The tough thing about writing fiction — one of the tough things, anyway — is that the events in a story or novel need to make some sort of sense. What sort of sense the events make will depend on the author’s views; Ayn Rand’s version of a world that makes sense is quite different from C. S. Lewis’s, and neither of their versions bears much resemblance to my own. What they have in common is that their fiction is, in each case, an attempt to convince readers that the messy and pointless real world has a hidden moral order.
Real life always escapes from the net of making sense, sometimes by ripping large holes in the net. In the last analysis, the task of the fiction writer is to gin up an imaginary world that, by being limited and having some sort of moral orientation, actually does make sense.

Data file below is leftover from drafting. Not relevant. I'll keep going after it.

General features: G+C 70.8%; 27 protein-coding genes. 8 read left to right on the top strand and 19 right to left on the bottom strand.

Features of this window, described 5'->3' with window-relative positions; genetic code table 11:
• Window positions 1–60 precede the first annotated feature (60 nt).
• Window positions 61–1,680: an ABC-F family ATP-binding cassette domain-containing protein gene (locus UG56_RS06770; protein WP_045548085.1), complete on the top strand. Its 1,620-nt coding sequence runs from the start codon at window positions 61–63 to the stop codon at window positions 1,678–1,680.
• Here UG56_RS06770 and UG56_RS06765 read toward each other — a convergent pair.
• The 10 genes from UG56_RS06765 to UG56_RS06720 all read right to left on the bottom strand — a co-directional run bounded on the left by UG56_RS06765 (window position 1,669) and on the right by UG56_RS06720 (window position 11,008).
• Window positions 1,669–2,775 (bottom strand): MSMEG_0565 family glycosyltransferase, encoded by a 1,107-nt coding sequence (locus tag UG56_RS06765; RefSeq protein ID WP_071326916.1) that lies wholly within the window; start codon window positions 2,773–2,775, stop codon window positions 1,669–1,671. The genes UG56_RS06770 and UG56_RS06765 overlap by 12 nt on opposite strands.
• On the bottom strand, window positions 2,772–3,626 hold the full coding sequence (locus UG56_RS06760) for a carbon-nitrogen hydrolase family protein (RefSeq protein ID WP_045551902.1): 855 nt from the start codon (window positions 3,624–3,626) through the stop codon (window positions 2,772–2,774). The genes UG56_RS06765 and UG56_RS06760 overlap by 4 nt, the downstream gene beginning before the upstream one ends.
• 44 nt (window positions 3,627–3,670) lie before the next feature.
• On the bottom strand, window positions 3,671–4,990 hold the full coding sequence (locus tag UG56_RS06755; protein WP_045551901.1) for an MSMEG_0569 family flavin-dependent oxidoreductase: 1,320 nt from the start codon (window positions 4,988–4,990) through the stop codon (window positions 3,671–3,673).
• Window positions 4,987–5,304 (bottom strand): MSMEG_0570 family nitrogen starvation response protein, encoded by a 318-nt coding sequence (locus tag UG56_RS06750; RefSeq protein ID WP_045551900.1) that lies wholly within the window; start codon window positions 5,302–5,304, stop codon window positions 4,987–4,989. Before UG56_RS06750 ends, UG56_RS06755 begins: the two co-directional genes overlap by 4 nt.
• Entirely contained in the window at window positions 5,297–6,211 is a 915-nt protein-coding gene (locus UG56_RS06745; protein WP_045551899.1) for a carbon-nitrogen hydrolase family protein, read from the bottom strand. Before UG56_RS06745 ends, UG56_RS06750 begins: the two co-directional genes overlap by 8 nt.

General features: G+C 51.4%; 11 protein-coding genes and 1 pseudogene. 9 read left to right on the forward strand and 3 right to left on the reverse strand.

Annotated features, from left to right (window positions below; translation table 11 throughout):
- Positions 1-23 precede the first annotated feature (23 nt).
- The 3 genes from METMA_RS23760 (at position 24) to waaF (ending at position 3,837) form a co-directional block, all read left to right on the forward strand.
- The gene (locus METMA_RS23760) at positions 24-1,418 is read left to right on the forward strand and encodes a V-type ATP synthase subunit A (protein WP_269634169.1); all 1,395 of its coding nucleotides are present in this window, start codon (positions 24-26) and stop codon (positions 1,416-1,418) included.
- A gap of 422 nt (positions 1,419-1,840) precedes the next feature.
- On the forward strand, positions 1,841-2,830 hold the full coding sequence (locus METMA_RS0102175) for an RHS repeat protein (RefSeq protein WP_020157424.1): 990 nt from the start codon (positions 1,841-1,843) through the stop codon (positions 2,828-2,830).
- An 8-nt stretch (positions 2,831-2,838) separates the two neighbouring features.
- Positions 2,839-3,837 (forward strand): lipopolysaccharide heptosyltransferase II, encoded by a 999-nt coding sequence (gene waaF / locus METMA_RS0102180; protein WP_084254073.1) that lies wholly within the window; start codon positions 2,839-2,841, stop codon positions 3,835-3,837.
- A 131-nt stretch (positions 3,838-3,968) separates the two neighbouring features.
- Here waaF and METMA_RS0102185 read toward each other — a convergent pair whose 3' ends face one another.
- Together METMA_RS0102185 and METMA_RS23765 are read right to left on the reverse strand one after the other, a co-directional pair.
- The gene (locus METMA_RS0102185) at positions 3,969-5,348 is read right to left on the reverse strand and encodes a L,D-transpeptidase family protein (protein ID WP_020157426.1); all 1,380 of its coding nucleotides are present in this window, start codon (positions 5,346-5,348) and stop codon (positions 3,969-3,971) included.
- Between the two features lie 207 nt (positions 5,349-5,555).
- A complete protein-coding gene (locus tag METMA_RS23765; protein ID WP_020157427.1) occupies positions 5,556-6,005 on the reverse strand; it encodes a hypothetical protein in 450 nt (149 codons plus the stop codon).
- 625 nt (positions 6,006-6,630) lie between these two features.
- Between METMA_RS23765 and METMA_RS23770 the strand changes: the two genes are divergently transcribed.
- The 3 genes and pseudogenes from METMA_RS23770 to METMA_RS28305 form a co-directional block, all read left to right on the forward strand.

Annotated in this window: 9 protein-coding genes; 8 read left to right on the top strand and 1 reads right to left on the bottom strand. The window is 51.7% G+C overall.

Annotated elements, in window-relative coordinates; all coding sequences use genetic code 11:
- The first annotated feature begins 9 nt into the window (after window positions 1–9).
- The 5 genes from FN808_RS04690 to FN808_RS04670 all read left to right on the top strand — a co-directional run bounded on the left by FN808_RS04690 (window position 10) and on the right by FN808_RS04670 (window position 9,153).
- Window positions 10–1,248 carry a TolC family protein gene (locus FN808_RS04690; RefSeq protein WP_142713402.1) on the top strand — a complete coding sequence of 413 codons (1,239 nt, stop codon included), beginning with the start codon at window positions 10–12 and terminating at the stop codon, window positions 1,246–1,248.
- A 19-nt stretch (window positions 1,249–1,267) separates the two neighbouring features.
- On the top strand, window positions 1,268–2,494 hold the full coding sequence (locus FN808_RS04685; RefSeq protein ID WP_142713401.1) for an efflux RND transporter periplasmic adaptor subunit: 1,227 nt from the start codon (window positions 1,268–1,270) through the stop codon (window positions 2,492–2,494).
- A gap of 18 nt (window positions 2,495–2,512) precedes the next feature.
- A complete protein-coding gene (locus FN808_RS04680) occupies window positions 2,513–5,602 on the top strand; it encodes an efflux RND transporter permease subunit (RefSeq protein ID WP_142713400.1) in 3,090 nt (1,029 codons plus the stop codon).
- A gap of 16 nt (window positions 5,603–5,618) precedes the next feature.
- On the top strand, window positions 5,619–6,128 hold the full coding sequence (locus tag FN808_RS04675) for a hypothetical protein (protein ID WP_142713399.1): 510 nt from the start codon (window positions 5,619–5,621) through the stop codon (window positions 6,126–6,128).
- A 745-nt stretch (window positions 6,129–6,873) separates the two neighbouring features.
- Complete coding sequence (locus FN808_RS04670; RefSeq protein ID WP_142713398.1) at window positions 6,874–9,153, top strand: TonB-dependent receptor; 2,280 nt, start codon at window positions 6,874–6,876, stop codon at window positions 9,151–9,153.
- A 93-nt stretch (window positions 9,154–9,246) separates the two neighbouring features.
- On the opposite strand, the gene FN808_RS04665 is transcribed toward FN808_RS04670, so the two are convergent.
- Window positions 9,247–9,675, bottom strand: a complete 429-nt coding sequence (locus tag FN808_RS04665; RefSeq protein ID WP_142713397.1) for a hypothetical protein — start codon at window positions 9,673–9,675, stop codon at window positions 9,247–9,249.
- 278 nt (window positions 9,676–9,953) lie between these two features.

Fiction comforts us by allowing us to bask in the illusion that we live in a world that makes sense. Even as extreme an example as Alice’s Adventures in Wonderland follows this template. At the end, Alice wakes up! The subtext of the story — and remember, Charles Dodgson was a clergyman — is that we can indulge in arbitrary flights of fancy, but that ultimately we will be brought back quite safely to a place that’s comfortingly familiar.